Bipartisan legislation endorsing this idea is currently pending in Congress, Fendrick added. Fendrick was surprised how quickly employers embraced this idea: He said he would have been “happy with 5% of plans or employers picking up this rule,” but to date, almost 50% of the largest employers and 30% of smaller employers have updated coverage.


“If we could get oncology services on that list, I believe that public and private employers would change their benefi t design to make those high-value oncology services pre-deductible. And that would be a win for everyone,” Fendrick said, “but especially for those patient populations who are socioeconomically challenged or for the communities of color that we worry most about.”


From the perspective of health plans or pharmaceutical companies, out-of-pocket costs for cancer drugs might cover a small piece of total price, “but
they’re a very, very important piece, and the piece that patients care about the most,” emphasized Fendrick. “The grownups in the room have to make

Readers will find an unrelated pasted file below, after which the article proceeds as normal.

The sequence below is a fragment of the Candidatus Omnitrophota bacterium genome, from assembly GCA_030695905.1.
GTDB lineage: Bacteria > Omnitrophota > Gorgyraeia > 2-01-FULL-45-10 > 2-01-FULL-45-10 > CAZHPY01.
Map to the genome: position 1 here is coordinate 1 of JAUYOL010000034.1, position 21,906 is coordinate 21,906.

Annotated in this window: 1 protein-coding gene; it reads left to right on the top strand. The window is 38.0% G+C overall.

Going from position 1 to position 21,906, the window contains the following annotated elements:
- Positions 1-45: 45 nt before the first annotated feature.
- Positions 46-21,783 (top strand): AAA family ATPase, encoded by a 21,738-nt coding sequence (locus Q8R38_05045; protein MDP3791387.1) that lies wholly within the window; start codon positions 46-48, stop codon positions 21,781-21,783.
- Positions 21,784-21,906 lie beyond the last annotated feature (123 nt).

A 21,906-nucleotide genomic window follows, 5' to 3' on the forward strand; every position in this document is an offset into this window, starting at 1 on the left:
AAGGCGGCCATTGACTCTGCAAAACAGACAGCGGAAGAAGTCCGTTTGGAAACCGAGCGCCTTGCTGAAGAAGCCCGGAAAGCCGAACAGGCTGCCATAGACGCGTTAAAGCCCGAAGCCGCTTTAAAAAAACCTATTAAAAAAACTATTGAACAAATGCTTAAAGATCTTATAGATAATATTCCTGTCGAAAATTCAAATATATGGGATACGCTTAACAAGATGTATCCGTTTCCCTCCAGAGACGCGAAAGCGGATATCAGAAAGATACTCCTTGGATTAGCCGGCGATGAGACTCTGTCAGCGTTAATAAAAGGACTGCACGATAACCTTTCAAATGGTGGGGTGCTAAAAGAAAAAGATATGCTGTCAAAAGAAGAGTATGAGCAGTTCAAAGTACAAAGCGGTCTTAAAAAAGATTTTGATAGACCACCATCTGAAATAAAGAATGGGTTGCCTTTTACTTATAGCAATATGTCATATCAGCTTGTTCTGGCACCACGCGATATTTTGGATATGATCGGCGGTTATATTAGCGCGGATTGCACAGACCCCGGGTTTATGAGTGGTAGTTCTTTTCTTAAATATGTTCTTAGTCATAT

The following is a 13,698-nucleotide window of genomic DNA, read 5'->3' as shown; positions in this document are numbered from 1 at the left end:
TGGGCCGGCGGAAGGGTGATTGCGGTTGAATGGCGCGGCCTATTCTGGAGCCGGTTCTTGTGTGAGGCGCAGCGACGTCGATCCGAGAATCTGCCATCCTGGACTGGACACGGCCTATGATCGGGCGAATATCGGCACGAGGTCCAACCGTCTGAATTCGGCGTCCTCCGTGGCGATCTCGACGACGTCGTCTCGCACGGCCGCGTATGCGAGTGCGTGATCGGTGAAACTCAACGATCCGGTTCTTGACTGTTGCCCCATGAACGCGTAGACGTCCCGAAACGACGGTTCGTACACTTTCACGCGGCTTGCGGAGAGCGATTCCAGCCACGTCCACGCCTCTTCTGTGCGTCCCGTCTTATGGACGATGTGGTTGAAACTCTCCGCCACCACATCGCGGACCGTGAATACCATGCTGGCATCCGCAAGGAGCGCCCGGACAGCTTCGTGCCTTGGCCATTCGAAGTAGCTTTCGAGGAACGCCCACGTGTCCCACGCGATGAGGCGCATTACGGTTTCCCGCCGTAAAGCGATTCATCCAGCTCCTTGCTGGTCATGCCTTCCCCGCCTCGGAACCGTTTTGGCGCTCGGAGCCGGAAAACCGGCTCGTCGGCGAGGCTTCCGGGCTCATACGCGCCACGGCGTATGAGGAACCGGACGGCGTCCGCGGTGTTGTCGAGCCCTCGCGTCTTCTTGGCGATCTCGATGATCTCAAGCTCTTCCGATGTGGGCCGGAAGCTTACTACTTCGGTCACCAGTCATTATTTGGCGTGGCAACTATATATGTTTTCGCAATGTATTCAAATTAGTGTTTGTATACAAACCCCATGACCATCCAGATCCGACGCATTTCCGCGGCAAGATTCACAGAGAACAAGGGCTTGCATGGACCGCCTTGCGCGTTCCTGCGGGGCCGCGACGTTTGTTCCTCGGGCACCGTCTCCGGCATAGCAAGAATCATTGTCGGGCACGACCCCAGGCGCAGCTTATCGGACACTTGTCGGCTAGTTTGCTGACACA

decisions about what things should actually cost, but the burden of their inability to decide what prices should be should not fall onto our patients.”


References


1. Fendrick AM, Smith DG, Chernew ME, Shah SN. A benefit-based copay for prescription drugs: patient contribution based on total benefits, not drug acquisition cost. Am J Manag Care. 2001;7(9):861-867.
2. Chernew M, Gibson TB, Yu-Isenberg K, Sokol MC, Rosen AB, Fendrick AM. Effects of increased patient cost sharing on socioeconomic disparities in health care. J Gen Intern Med. 2008;23(8):1131-1136. doi:10.1007/s11606-008-0614-0
3. Board of Governors of the Federal Reserve System. Report on the Economic Well-Being of U.S. Households in 2018 - May 2019. Updated
May 28, 2019. Accessed November 9, 2021. https://www.federalreserve.
gov/publications/2019-economic-well-being-of-us-households-
in-2018-dealing-with-unexpected-expenses.htm
4. National health expenditure data. CMS. Updated December 16, 2020.
Accessed November 7, 2021. https://www.cms.gov/Research-Statistics-
Data-and-Systems/Statistics-Trends-and-Reports/NationalHealth-
ExpendData/NationalHealthAccountsHistorical
5. Part D Senior Savings Model. CMS / Center for Medicare and Medicaid
Innovation. Updated September 30, 2021. Accessed November 7, 2021.
https://innovation.cms.gov/innovation-models/part-d-savings-model